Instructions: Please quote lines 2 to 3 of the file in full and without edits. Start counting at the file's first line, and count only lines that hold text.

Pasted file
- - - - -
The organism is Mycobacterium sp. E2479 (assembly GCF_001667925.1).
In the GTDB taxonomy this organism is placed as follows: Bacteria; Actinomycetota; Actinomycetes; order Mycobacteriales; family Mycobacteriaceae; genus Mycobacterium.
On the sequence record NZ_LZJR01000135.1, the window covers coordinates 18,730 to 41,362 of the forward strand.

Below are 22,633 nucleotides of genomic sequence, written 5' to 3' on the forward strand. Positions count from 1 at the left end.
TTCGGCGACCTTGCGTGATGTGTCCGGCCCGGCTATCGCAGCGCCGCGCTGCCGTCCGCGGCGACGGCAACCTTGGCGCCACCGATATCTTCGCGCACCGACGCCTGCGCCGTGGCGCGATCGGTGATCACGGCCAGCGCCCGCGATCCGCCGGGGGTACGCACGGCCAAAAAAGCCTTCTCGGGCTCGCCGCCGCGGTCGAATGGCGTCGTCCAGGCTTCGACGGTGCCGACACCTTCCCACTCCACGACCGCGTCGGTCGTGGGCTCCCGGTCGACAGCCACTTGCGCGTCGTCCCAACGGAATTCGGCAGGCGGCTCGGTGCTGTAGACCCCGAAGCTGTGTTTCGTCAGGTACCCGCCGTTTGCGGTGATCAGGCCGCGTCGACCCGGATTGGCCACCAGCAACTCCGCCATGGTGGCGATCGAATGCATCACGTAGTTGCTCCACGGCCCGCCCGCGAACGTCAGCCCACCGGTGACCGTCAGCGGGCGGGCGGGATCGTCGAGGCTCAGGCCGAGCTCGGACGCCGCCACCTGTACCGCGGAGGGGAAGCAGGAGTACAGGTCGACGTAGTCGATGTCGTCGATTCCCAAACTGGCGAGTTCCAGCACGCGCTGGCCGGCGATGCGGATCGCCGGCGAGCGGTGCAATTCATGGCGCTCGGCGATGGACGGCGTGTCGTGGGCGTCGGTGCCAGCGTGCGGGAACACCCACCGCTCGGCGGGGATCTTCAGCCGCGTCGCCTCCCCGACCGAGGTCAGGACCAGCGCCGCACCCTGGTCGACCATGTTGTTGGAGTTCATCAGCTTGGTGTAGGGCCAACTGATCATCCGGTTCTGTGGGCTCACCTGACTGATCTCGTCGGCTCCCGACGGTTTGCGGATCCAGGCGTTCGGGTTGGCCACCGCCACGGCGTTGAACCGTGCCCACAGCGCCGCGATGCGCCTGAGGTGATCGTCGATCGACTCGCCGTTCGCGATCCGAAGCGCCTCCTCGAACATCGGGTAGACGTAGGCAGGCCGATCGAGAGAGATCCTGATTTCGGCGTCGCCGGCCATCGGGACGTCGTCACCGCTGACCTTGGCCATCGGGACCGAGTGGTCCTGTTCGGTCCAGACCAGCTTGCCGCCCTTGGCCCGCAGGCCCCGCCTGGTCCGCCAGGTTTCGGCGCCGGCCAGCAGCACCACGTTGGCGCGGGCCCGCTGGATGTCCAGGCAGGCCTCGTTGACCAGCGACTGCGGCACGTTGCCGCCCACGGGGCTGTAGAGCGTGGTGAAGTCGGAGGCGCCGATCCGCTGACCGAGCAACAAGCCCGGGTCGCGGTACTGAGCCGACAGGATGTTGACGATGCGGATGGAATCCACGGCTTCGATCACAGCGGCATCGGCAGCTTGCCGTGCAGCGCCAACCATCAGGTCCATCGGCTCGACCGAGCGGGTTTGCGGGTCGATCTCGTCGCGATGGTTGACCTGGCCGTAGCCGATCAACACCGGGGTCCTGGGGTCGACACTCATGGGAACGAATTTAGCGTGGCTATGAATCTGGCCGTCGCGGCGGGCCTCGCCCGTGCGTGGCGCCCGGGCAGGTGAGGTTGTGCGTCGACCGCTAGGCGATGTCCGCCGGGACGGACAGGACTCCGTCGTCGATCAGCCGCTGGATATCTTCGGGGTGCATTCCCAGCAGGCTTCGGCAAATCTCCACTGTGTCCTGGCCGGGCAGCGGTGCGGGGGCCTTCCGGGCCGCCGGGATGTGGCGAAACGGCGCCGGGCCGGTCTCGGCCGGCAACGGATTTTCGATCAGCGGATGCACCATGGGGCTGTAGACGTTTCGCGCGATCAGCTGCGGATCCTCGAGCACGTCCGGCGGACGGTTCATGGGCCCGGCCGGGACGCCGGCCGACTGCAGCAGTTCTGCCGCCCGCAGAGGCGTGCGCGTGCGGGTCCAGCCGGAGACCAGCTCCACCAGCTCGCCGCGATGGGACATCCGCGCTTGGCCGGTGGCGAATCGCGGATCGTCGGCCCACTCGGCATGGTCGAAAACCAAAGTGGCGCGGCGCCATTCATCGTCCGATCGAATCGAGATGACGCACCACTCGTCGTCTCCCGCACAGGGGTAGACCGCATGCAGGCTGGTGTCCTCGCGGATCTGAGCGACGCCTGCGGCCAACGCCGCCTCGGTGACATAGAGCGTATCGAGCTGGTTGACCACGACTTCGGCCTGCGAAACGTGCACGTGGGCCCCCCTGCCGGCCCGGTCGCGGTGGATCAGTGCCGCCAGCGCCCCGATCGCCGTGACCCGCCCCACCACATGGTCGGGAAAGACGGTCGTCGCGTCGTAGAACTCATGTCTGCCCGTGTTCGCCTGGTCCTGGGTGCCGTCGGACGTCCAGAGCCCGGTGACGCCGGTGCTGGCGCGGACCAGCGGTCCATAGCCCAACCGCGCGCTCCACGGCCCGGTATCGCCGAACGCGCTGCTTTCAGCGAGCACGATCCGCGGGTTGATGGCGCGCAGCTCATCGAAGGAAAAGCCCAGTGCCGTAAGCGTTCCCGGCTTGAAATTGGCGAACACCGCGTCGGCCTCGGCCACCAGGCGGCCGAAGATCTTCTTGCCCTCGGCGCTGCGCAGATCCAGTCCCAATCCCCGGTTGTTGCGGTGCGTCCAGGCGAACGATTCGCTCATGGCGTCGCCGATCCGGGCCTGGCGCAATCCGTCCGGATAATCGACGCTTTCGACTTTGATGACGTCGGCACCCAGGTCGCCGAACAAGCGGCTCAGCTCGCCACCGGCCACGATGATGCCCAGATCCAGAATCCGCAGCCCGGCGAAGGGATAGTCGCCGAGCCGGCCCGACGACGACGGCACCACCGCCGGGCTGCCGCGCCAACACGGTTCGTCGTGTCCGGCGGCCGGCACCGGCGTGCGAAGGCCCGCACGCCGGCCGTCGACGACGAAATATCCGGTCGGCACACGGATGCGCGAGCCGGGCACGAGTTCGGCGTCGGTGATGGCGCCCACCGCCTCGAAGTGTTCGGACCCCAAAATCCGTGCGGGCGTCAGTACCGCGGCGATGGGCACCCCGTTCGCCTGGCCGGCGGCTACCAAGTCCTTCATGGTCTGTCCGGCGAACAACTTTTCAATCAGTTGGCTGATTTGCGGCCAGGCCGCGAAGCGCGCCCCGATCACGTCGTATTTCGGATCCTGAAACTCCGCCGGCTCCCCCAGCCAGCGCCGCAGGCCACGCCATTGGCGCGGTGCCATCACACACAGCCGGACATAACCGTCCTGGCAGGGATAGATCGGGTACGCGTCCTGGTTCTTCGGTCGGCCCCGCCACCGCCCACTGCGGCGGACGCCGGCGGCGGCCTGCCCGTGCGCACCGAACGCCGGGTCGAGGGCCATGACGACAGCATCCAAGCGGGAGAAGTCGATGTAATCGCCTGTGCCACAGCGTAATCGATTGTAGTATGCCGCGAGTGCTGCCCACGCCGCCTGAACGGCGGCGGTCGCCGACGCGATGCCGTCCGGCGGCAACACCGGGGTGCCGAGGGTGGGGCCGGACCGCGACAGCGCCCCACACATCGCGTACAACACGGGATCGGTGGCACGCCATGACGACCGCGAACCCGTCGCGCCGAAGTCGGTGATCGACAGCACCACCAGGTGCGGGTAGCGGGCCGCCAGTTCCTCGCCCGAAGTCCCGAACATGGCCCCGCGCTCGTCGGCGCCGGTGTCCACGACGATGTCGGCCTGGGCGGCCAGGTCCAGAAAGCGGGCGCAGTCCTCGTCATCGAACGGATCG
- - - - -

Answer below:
In the GTDB taxonomy this organism is placed as follows: Bacteria; Actinomycetota; Actinomycetes; order Mycobacteriales; family Mycobacteriaceae; genus Mycobacterium.
On the sequence record NZ_LZJR01000135.1, the window covers coordinates 18,730 to 41,362 of the forward strand.